03/08/2006, 00.00
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Loans, special terms for families with children

by Theresa Kim Hwa-young

The birth rate is falling and life expectancy is climbing in South Korea. To counter the ageing population, banks and insurance companies are offering new products and special terms for families with children.

Seoul (AsiaNews) – South Korean banks and insurance companies are planning to offer new products and services for families with children or expecting babies, in line with a new government campaign to increase the low birth rate.

Woori Bank, Korea's third-largest financial service provider, rearranged its home mortgage to offer a 0.1% cut in annual interest rates to households with more than three children under the age of 20. The product also provides subscribers a maximum loan repayment period of 11 years, up from the three years offered by the loan's older version. A company spokesman said: "We have thoroughly studied the country's population figures, including the number of people applying for mortgage with more than three children. We will continue to develop new products that encourage people to have more children."

This initiative is only the latest in a series of measures already underway: a new type of savings account, set up in August 2005, has proved very successful: more than 1.7 billion won have been deposited since it was launched.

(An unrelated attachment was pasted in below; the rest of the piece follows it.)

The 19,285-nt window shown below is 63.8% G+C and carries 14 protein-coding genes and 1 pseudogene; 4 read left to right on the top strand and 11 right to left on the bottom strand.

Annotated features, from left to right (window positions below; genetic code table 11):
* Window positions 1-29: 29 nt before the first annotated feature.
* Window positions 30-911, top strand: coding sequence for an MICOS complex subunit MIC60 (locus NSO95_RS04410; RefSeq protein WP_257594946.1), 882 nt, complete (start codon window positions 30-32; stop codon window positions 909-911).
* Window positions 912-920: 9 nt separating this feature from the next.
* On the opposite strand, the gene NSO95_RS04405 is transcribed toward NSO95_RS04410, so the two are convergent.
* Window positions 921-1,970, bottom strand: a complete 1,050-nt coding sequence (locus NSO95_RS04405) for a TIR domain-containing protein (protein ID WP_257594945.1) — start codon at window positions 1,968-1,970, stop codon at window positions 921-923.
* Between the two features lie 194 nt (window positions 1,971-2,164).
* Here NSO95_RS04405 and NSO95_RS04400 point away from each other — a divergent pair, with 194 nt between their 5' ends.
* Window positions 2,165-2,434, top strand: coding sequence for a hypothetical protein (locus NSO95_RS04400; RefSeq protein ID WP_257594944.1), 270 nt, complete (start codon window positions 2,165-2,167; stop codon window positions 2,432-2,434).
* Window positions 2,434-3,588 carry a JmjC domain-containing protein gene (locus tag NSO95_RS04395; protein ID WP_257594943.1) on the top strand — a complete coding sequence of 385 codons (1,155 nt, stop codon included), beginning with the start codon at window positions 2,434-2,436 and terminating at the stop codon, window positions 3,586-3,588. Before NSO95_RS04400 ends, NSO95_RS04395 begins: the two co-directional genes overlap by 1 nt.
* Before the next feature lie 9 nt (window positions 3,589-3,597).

The Industrial Bank of Korea has introduced a new savings account, which provides higher rates of interest depending on the number of children in a family: 0.1% more in interest rates for the subscriber's first child, 0.2% more for the second child and from 0.3 to 1% for more than three children.

South Korean society is worried about its low birth rate: economists have warned about the risks linked to an ageing population, like the loss of a productive work force and difficulties in maintaining social services for elderly people. In fact, the drop in birth rates coincides with longer life expectancy: the National Statistical Office (NSO) calculates that by 2018, Korea will be an "aged society", meaning people over the age of 65 will account for 14.3% of the total population. By 2050, one Korean in five will be over 65.

South Korea's birth rate in 2005 was 1.22, far from the global average of 2.6 reported by the United Nations. It is the lowest birth rate of member states of the Organization for Economic Cooperation and Development (OECD).

Last year, the Ministry of Health and Welfare announced plans to invest about 10 trillion won ( billion) by 2009, to deploy a package of measures to encourage families to have more children.

And the gap between the rich and the poor continues to widen: the Gini index, which gives a picture of economic disparity, went from 0.306 in 2003 to 0.310 in 2005 (1 represents the maximum rate of inequality between rich and poor).

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